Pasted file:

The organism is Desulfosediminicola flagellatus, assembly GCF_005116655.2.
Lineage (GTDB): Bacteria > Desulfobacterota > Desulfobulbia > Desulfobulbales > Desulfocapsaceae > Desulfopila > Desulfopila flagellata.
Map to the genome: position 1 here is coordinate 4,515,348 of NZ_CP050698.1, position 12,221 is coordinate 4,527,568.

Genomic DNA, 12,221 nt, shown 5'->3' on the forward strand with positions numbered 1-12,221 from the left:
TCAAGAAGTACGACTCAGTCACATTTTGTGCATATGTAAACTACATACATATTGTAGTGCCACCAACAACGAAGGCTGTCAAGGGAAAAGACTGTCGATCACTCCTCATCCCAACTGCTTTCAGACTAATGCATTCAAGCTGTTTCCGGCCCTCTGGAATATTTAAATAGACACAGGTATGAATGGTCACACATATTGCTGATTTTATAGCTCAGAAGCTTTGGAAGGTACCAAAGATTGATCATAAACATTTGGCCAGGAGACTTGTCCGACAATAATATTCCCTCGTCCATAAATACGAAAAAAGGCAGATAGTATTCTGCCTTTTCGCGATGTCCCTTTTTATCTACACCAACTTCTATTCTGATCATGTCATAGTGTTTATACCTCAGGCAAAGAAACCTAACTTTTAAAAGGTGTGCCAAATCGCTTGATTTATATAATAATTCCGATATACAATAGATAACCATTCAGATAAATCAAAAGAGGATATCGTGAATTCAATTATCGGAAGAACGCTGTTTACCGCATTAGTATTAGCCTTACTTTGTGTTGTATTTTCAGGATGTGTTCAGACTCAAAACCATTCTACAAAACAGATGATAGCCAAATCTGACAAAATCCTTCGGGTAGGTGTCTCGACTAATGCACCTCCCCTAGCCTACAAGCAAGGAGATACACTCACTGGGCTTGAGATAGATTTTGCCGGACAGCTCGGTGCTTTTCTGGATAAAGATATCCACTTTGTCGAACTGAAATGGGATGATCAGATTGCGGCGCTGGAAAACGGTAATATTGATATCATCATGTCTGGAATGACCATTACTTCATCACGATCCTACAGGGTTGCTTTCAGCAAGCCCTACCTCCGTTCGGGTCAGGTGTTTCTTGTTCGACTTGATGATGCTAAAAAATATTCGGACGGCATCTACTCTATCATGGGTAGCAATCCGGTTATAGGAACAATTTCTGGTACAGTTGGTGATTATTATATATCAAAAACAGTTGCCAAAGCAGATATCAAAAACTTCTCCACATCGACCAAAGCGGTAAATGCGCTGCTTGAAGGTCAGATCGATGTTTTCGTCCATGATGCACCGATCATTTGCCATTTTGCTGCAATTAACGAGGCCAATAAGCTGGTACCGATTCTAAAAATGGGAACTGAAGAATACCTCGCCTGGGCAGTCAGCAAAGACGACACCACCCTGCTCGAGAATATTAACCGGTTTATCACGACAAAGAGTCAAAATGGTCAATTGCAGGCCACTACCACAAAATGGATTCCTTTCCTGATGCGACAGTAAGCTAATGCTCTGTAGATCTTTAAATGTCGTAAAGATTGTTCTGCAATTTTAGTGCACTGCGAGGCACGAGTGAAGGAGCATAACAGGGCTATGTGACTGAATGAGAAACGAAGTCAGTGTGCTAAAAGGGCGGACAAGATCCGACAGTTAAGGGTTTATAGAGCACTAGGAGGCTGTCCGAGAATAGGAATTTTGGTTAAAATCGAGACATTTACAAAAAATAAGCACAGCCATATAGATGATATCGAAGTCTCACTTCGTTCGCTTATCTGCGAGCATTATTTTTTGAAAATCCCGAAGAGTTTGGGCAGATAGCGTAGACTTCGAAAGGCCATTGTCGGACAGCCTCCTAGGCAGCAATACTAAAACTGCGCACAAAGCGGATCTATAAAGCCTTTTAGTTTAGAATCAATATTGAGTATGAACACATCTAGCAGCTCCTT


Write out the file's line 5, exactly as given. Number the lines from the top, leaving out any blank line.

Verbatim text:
TCAAGAAGTACGACTCAGTCACATTTTGTGCATATGTAAACTACATACATATTGTAGTGCCACCAACAACGAAGGCTGTCAAGGGAAAAGACTGTCGATCACTCCTCATCCCAACTGCTTTCAGACTAATGCATTCAAGCTGTTTCCGGCCCTCTGGAATATTTAAATAGACACAGGTATGAATGGTCACACATATTGCTGATTTTATAGCTCAGAAGCTTTGGAAGGTACCAAAGATTGATCATAAACATTTGGCCAGGAGACTTGTCCGACAATAATATTCCCTCGTCCATAAATACGAAAAAAGGCAGATAGTATTCTGCCTTTTCGCGATGTCCCTTTTTATCTACACCAACTTCTATTCTGATCATGTCATAGTGTTTATACCTCAGGCAAAGAAACCTAACTTTTAAAAGGTGTGCCAAATCGCTTGATTTATATAATAATTCCGATATACAATAGATAACCATTCAGATAAATCAAAAGAGGATATCGTGAATTCAATTATCGGAAGAACGCTGTTTACCGCATTAGTATTAGCCTTACTTTGTGTTGTATTTTCAGGATGTGTTCAGACTCAAAACCATTCTACAAAACAGATGATAGCCAAATCTGACAAAATCCTTCGGGTAGGTGTCTCGACTAATGCACCTCCCCTAGCCTACAAGCAAGGAGATACACTCACTGGGCTTGAGATAGATTTTGCCGGACAGCTCGGTGCTTTTCTGGATAAAGATATCCACTTTGTCGAACTGAAATGGGATGATCAGATTGCGGCGCTGGAAAACGGTAATATTGATATCATCATGTCTGGAATGACCATTACTTCATCACGATCCTACAGGGTTGCTTTCAGCAAGCCCTACCTCCGTTCGGGTCAGGTGTTTCTTGTTCGACTTGATGATGCTAAAAAATATTCGGACGGCATCTACTCTATCATGGGTAGCAATCCGGTTATAGGAACAATTTCTGGTACAGTTGGTGATTATTATATATCAAAAACAGTTGCCAAAGCAGATATCAAAAACTTCTCCACATCGACCAAAGCGGTAAATGCGCTGCTTGAAGGTCAGATCGATGTTTTCGTCCATGATGCACCGATCATTTGCCATTTTGCTGCAATTAACGAGGCCAATAAGCTGGTACCGATTCTAAAAATGGGAACTGAAGAATACCTCGCCTGGGCAGTCAGCAAAGACGACACCACCCTGCTCGAGAATATTAACCGGTTTATCACGACAAAGAGTCAAAATGGTCAATTGCAGGCCACTACCACAAAATGGATTCCTTTCCTGATGCGACAGTAAGCTAATGCTCTGTAGATCTTTAAATGTCGTAAAGATTGTTCTGCAATTTTAGTGCACTGCGAGGCACGAGTGAAGGAGCATAACAGGGCTATGTGACTGAATGAGAAACGAAGTCAGTGTGCTAAAAGGGCGGACAAGATCCGACAGTTAAGGGTTTATAGAGCACTAGGAGGCTGTCCGAGAATAGGAATTTTGGTTAAAATCGAGACATTTACAAAAAATAAGCACAGCCATATAGATGATATCGAAGTCTCACTTCGTTCGCTTATCTGCGAGCATTATTTTTTGAAAATCCCGAAGAGTTTGGGCAGATAGCGTAGACTTCGAAAGGCCATTGTCGGACAGCCTCCTAGGCAGCAATACTAAAACTGCGCACAAAGCGGATCTATAAAGCCTTTTAGTTTAGAATCAATATTGAGTATGAACACATCTAGCAGCTCCTT